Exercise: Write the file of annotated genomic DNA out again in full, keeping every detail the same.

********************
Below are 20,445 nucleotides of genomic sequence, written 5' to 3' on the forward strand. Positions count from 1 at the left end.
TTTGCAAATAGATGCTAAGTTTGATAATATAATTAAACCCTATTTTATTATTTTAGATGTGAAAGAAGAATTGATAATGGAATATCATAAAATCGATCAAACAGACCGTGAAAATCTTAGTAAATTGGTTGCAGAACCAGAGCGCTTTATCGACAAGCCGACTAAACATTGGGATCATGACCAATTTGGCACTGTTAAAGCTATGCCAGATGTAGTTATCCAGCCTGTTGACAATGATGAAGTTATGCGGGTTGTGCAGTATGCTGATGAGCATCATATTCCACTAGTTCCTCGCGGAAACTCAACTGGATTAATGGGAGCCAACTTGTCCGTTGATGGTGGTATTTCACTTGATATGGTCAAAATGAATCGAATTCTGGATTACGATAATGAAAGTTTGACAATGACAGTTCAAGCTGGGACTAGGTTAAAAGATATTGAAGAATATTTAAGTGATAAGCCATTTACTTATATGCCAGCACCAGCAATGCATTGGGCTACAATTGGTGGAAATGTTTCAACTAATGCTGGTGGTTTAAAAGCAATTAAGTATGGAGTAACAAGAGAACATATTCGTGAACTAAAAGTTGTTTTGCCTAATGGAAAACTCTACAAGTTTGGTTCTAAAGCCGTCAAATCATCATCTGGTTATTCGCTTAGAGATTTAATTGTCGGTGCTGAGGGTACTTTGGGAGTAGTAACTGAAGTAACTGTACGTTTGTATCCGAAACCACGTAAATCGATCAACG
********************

Below are 20,445 nucleotides of genomic sequence, written 5' to 3' on the forward strand. Positions count from 1 at the left end.
TTTGCAAATAGATGCTAAGTTTGATAATATAATTAAACCCTATTTTATTATTTTAGATGTGAAAGAAGAATTGATAATGGAATATCATAAAATCGATCAAACAGACCGTGAAAATCTTAGTAAATTGGTTGCAGAACCAGAGCGCTTTATCGACAAGCCGACTAAACATTGGGATCATGACCAATTTGGCACTGTTAAAGCTATGCCAGATGTAGTTATCCAGCCTGTTGACAATGATGAAGTTATGCGGGTTGTGCAGTATGCTGATGAGCATCATATTCCACTAGTTCCTCGCGGAAACTCAACTGGATTAATGGGAGCCAACTTGTCCGTTGATGGTGGTATTTCACTTGATATGGTCAAAATGAATCGAATTCTGGATTACGATAATGAAAGTTTGACAATGACAGTTCAAGCTGGGACTAGGTTAAAAGATATTGAAGAATATTTAAGTGATAAGCCATTTACTTATATGCCAGCACCAGCAATGCATTGGGCTACAATTGGTGGAAATGTTTCAACTAATGCTGGTGGTTTAAAAGCAATTAAGTATGGAGTAACAAGAGAACATATTCGTGAACTAAAAGTTGTTTTGCCTAATGGAAAACTCTACAAGTTTGGTTCTAAAGCCGTCAAATCATCATCTGGTTATTCGCTTAGAGATTTAATTGTCGGTGCTGAGGGTACTTTGGGAGTAGTAACTGAAGTAACTGTACGTTTGTATCCGAAACCACGTAAATCGATCAACG